Last Thursday, On Demand Books announced that over two million of the public domain books scanned by Google will now be available for printing on its Espresso Book Machines. The public domain books are only those which are out-of-copyright and can be viewed in their entirety on the Google Book Search website. These books differ from those which are out-of-print but in-copyright and can be partially viewed on Google’s website. It is those books which have caused much debate in the Google Book Search settlement. An article from CNET notes that it is not clear whether or not On Demand Books will have access to the additional books if the settlement is approved in October.
Several college stores already own Espresso Book Machines and will be able to benefit from this new agreement. McMaster University and the University of Alberta were two of the first stores to purchase the machines and at least a half a dozen other stores have placed orders for, or recently installed, the POD devices. Later this year NACS Media Solutions plans to announce new programs that will make a range of POD capabilities available to stores of all sizes, so that more stores can participate in the technology and provide new services that can improve textbook affordability.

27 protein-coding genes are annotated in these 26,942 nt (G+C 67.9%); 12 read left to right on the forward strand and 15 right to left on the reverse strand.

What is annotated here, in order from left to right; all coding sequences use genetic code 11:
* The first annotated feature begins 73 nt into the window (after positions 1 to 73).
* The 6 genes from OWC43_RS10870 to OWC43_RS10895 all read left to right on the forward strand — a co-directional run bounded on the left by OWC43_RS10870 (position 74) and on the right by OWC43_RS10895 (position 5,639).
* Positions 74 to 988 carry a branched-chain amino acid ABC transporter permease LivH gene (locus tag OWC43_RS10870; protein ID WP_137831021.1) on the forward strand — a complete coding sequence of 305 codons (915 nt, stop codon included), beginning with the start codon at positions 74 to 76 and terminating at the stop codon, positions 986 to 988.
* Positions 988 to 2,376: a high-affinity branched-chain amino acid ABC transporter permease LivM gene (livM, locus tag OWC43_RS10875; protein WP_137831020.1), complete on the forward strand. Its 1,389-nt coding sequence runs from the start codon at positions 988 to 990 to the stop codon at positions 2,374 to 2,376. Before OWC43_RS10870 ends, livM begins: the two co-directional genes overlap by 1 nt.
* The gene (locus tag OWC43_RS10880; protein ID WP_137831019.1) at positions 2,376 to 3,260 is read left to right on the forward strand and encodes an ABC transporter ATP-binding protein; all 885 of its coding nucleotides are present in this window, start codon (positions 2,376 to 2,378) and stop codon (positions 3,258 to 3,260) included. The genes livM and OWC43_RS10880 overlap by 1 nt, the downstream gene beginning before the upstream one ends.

Welcome to The CITE -- a blog on Course materials, Innovation, and Technology in Education, created by Mark Nelson and now part of the Publications Department of the National Association of College Stores. CITE is a pun with multiple meanings - referring to cite as in citation, something people reference; site as in location, website, or place people go to; and sight as in foresight or looking ahead to what is coming. Comments, discussion, feedback and ideas are welcome.